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Archambault v. Colvin

United States District Court, D. Vermont

November 17, 2016

CAROLYN W. COLVIN, Acting Commissioner of Social Security, Defendant.


          Christina Reiss, Chief Judge United States District Court

         Plaintiff Carrie E. Archambault is a claimant for Social Security Disability Insurance Benefits ("SSDI") and Supplemental Security Income ("SSI") under the Social Security Act. She brings this action pursuant to 42 U.S.C. §§ 405(g) and 1383(c) to reverse the decision of the Social Security Commissioner that she is not disabled.[1] On March 15, 2016, Plaintiff moved for an order reversing the Commissioner's decision (Doc. 5). On June 17, 2016, the Commissioner moved to affirm (Doc. 9), whereupon the court took the pending motions under advisement.

         Plaintiff identifies two errors in the Commissioner's decision: (1) the Administrative Law Judge ('ALJ") failed to adhere to the treating physician rule in evaluating the opinions of orthopaedic surgeon Dr. John Macy and psychiatrist Dr. Richard Edelstein which, in turn, caused other errors in the sequential evaluation of Plaintiffs claim; and (2) substantial evidence does not support certain findings by the ALJ, including his assessment of Plaintiff s credibility.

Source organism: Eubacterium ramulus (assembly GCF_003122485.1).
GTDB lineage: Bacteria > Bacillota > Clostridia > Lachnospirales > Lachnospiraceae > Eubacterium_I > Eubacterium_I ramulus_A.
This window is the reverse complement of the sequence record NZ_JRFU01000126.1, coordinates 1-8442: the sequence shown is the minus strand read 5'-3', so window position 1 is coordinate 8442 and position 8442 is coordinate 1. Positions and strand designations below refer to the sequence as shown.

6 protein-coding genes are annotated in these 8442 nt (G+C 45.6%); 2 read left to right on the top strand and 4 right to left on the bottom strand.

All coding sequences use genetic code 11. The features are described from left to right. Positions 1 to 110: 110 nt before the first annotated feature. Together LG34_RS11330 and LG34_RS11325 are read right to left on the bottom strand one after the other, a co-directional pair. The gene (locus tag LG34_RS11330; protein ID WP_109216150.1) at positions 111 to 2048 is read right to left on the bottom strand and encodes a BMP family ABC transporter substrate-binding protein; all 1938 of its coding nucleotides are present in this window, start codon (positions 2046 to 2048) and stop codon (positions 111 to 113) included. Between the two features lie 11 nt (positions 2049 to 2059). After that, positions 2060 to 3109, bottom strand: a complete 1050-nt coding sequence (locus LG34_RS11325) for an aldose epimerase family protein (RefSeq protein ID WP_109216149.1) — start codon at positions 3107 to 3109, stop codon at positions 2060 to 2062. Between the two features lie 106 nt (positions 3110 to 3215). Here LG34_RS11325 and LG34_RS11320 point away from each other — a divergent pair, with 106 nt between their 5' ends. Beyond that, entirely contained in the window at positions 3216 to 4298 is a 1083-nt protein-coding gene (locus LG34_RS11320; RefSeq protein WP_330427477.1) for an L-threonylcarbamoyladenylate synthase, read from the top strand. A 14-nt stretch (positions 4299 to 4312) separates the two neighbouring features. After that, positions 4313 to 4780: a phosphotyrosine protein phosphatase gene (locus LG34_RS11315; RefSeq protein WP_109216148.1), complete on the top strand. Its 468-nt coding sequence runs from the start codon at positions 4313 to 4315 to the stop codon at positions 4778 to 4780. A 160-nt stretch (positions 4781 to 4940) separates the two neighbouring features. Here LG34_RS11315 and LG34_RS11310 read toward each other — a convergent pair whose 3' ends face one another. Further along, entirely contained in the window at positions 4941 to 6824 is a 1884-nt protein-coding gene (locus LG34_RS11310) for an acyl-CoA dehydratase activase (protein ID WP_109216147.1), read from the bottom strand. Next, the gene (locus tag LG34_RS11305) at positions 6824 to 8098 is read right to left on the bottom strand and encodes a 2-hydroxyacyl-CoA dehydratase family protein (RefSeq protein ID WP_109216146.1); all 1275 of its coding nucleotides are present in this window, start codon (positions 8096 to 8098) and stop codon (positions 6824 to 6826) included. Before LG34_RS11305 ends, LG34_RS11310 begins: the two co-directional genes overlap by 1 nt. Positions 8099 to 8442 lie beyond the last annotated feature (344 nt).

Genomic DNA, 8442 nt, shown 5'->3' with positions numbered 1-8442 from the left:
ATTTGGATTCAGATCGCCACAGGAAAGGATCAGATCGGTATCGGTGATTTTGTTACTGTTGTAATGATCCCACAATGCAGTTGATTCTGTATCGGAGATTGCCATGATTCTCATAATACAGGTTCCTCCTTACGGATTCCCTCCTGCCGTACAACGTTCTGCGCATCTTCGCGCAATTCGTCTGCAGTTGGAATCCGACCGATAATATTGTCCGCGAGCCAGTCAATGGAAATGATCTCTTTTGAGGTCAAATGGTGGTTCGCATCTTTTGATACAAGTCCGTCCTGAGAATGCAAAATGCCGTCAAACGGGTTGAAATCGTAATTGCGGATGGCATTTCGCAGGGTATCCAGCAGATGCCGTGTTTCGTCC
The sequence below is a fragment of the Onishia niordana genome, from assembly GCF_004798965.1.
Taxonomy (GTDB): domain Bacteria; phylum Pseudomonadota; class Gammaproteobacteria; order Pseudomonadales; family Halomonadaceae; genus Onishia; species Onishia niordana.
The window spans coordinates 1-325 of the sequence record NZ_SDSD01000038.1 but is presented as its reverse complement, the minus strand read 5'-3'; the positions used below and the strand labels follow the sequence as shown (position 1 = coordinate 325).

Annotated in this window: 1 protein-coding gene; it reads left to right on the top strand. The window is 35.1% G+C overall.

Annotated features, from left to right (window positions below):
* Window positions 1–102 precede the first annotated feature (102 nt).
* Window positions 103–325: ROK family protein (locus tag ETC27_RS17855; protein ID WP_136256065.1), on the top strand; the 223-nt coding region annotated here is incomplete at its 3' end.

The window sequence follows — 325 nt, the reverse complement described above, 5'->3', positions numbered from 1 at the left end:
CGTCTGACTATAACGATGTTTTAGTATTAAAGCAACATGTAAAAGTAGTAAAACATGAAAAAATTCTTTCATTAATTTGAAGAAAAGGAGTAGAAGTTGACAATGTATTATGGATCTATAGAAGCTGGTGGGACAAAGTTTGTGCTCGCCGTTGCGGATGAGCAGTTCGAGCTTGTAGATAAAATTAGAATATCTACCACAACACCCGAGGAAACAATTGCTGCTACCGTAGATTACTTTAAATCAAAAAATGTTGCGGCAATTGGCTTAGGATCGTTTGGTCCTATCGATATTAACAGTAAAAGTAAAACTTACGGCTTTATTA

James Torrisi, Esq. represents Plaintiff. Special Assistant United States Attorney Jason P. Peck and Special Assistant United States Attorney Michelle L. Christ represent the Commissioner.

         I. Procedural History.

         On May 10 and 13, 2010 Plaintiff filed for SSDI and SSI, respectively. In both applications, Plaintiff alleged a disability onset date of September 23, 2009. The Social Security Administration ("SSA") denied Plaintiffs application initially and on reconsideration. On January 25, 2011, Plaintiff filed a timely request for a hearing before an ALJ.

         On July 2, 2012, an administrative hearing was held before ALJ Paul Martin, who issued a decision dated July 18, 2012, concluding that Plaintiff was not disabled within the meaning of the Social Security Act. Plaintiff subsequently appealed ALJ Martin's decision to this court. On September 23, 2014, Magistrate Judge John Conroy issued an Order concluding that ALJ Martin did not give good reasons for the weight afforded to the opinions of treating physicians Drs. Macy and Edelstein and remanding this matter to the Commissioner for further proceedings. On November 4, 2014, the Appeals Council issued a remand order in light of this court's decision, directing ALJ Martin to "offer the claimant the opportunity for a hearing, take any further action needed to complete the administrative record, and issue a new decision." (AR 908.)